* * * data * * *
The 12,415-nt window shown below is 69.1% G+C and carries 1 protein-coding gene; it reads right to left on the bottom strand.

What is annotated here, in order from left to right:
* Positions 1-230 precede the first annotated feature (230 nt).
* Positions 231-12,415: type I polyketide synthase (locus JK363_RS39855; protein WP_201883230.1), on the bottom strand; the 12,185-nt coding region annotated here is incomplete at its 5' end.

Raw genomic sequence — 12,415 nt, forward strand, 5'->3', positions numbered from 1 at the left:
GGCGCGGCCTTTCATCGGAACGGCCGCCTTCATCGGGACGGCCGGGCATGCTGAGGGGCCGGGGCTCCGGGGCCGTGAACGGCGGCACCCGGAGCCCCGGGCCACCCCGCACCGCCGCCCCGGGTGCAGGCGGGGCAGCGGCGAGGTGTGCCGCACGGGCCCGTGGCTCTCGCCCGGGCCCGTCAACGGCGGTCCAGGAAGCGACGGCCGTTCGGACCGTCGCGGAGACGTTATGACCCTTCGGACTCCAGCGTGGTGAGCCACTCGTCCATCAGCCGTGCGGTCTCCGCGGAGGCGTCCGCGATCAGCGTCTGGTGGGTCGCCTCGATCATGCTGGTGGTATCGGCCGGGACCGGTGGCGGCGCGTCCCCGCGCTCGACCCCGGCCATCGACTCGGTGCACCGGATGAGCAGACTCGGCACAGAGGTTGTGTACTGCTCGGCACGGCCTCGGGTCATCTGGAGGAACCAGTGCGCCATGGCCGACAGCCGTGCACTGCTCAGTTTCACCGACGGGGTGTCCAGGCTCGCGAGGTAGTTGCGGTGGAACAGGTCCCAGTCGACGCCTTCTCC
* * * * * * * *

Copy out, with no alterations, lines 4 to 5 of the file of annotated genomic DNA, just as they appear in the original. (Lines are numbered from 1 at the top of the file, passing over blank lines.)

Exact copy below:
* Positions 231-12,415: type I polyketide synthase (locus JK363_RS39855; protein WP_201883230.1), on the bottom strand; the 12,185-nt coding region annotated here is incomplete at its 5' end.

Raw genomic sequence — 12,415 nt, forward strand, 5'->3', positions numbered from 1 at the left: